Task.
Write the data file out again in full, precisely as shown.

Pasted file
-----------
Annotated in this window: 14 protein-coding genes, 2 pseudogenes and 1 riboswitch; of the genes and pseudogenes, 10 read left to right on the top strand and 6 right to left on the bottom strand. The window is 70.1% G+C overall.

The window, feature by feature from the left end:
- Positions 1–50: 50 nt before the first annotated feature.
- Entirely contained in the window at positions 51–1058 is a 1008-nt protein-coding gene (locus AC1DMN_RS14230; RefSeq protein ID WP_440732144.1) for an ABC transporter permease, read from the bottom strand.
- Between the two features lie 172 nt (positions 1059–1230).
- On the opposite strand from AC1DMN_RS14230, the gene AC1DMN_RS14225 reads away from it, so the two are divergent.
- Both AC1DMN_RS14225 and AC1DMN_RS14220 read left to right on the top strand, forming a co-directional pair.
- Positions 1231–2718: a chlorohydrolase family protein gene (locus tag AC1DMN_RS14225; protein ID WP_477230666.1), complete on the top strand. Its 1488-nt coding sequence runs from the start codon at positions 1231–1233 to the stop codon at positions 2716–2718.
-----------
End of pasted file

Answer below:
Annotated in this window: 14 protein-coding genes, 2 pseudogenes and 1 riboswitch; of the genes and pseudogenes, 10 read left to right on the top strand and 6 right to left on the bottom strand. The window is 70.1% G+C overall.

The window, feature by feature from the left end:
- Positions 1–50: 50 nt before the first annotated feature.
- Entirely contained in the window at positions 51–1058 is a 1008-nt protein-coding gene (locus AC1DMN_RS14230; RefSeq protein ID WP_440732144.1) for an ABC transporter permease, read from the bottom strand.
- Between the two features lie 172 nt (positions 1059–1230).
- On the opposite strand from AC1DMN_RS14230, the gene AC1DMN_RS14225 reads away from it, so the two are divergent.
- Both AC1DMN_RS14225 and AC1DMN_RS14220 read left to right on the top strand, forming a co-directional pair.
- Positions 1231–2718: a chlorohydrolase family protein gene (locus tag AC1DMN_RS14225; protein ID WP_477230666.1), complete on the top strand. Its 1488-nt coding sequence runs from the start codon at positions 1231–1233 to the stop codon at positions 2716–2718.